Need some easy tips for planting turnips in your backyard vegetable garden?
Learn how to plants, care for, and harvest turnips when home gardening.
Turnips are a cool-season vegetable grown for their edible roots.
Growing turnips is a better choice for small gardens other than growing rutabagas.
The roots of the white turnips are smaller and mature much faster than rutabagas.
The turnip variety 'Tokyo Cross' requires only 35 days to produce round white turnips that can be used like radishes.
Immature turnip tops are frequently used as greens and can be frozen or canned.
Growing turnips originated in western Asia and around the Mediterranean in prehistoric times.
Although there are white and yellow forms, most turnips are white-fleshed.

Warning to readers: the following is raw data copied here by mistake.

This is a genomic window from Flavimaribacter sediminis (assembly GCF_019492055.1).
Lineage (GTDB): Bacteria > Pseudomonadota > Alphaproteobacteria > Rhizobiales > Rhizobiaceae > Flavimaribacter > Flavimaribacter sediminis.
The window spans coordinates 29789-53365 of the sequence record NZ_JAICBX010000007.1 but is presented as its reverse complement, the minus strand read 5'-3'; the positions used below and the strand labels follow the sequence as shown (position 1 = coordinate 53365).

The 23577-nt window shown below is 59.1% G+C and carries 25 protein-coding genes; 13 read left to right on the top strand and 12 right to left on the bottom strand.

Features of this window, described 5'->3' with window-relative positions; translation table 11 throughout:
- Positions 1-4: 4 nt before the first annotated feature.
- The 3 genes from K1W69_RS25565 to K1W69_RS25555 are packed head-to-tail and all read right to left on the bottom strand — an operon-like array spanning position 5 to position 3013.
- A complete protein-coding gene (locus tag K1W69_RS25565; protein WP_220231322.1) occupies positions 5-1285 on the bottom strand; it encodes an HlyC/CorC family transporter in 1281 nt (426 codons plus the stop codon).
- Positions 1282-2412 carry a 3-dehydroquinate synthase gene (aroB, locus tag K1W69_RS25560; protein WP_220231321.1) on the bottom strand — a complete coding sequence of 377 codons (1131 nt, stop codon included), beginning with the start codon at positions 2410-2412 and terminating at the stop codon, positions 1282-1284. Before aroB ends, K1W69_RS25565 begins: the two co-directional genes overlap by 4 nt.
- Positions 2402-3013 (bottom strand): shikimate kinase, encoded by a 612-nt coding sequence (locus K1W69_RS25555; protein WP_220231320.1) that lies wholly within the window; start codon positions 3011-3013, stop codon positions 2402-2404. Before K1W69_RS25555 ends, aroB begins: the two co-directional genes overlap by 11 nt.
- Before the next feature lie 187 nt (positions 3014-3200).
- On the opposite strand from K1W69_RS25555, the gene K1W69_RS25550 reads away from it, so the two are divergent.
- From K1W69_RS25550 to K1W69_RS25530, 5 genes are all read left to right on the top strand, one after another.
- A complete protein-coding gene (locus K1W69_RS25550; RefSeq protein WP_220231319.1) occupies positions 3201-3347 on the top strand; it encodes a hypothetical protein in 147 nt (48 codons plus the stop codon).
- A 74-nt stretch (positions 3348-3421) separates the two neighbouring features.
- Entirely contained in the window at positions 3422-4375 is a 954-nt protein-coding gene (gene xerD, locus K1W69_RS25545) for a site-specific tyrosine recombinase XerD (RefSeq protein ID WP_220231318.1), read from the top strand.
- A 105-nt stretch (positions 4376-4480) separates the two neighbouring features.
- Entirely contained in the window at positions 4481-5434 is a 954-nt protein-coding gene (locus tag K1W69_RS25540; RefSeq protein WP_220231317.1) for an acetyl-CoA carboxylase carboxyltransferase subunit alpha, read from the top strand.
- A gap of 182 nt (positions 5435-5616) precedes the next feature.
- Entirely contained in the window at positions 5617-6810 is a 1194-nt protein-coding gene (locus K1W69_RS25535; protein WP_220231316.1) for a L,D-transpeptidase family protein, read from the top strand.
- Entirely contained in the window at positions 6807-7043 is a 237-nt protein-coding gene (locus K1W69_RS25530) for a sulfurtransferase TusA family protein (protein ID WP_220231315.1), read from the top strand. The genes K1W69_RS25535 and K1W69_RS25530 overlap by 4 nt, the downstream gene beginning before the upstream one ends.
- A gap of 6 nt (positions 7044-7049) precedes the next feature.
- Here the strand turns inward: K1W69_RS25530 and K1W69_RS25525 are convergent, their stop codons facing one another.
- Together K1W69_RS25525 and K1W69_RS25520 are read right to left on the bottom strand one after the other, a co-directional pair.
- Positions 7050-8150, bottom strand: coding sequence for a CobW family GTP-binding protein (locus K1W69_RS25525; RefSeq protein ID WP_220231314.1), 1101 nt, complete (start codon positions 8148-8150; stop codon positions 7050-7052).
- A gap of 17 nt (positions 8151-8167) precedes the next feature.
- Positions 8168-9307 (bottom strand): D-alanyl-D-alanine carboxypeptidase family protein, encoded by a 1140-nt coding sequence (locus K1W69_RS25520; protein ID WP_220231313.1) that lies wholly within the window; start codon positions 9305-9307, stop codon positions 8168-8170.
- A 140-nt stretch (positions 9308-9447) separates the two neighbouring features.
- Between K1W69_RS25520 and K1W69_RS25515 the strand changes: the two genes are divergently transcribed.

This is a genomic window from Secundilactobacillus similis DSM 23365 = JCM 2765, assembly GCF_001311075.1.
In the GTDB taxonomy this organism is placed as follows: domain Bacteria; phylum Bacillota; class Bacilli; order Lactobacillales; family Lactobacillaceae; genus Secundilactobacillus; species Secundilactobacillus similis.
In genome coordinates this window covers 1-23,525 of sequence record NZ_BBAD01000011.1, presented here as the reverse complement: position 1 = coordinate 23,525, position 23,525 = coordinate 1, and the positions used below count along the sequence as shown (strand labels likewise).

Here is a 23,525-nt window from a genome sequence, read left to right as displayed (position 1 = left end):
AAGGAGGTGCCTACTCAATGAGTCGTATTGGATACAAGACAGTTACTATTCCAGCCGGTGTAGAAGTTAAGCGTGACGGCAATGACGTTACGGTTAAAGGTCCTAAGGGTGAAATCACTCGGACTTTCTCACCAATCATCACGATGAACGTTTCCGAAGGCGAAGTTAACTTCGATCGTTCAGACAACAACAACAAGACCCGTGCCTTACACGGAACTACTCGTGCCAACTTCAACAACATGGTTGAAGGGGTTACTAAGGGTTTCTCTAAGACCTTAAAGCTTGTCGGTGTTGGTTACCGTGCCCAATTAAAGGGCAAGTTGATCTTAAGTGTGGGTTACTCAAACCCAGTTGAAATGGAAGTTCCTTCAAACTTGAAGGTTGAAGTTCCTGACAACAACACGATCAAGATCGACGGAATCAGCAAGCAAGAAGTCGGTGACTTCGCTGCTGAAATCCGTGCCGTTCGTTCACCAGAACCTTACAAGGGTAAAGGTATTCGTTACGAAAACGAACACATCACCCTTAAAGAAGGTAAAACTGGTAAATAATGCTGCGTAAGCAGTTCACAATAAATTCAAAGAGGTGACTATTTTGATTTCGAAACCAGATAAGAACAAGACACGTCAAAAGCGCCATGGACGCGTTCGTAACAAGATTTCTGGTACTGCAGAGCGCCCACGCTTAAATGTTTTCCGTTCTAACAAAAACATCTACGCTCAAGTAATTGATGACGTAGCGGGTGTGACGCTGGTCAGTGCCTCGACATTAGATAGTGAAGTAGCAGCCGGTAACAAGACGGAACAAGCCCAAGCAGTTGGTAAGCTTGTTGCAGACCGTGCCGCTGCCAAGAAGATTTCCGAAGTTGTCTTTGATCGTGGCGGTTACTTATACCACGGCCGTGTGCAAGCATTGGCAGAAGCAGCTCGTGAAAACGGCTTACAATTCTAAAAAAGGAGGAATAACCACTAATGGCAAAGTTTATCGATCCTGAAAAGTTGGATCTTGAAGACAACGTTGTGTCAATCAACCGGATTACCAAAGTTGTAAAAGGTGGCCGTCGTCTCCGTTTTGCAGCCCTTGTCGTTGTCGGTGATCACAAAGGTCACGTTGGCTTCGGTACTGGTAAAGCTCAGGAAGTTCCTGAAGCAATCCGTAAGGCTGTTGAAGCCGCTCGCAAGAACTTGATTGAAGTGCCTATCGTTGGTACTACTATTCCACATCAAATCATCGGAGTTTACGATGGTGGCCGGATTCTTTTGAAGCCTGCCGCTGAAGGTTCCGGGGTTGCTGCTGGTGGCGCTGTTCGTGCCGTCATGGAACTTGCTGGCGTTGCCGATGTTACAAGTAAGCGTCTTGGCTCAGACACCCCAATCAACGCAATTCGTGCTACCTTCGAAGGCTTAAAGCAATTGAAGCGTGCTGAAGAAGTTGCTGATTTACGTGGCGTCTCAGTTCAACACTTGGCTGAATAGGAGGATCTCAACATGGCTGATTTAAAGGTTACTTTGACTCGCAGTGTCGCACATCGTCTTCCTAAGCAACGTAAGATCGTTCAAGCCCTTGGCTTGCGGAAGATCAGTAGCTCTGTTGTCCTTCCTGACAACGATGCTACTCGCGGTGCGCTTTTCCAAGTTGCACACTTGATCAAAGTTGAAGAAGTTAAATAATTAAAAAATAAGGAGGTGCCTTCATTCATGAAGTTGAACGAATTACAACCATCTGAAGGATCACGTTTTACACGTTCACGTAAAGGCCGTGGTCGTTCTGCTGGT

Turnips have rough, hairy leaves, are fast-growing, and get pithy in a short time.
The crops do well in both spring and fall plantings, maturing in 60 days or less.
‘Purple Top White Globe' is a standard variety for roots that is ready for harvest in 58 days.
‘Just Right' is a white hybrid for greens or roots that can be harvested in 37 days.
To avoid the over-sized, tough roots often found in supermarkets, begin to harvest turnips when they are less than 4 inches in diameter.
Planting turnips provides you a vegetable dish to complement many other foods, especially meats, sausage, chicken, and fish.
Turnips can be served as a puree, made into soufflés, or cut into little flowerettes.
Other serving ideas are to cook turnips in broth, cut into cubes and boil, or serve steamed with butter, salt, and a touch of garlic.
The root can be baked alongside a roast in its drippings, in stew, or included in homemade vegetable soup.
If you have self-declared turnip-haters in your home, try this experiment.
Cook young turnips, drain, puree them very smoothly in a blender, and beat them together with an equal quantity of mashed potatoes, using the usual butter, salt, and pepper.
Serve this with roast turkey and take in all the compliments before disclosing the secret ingredient!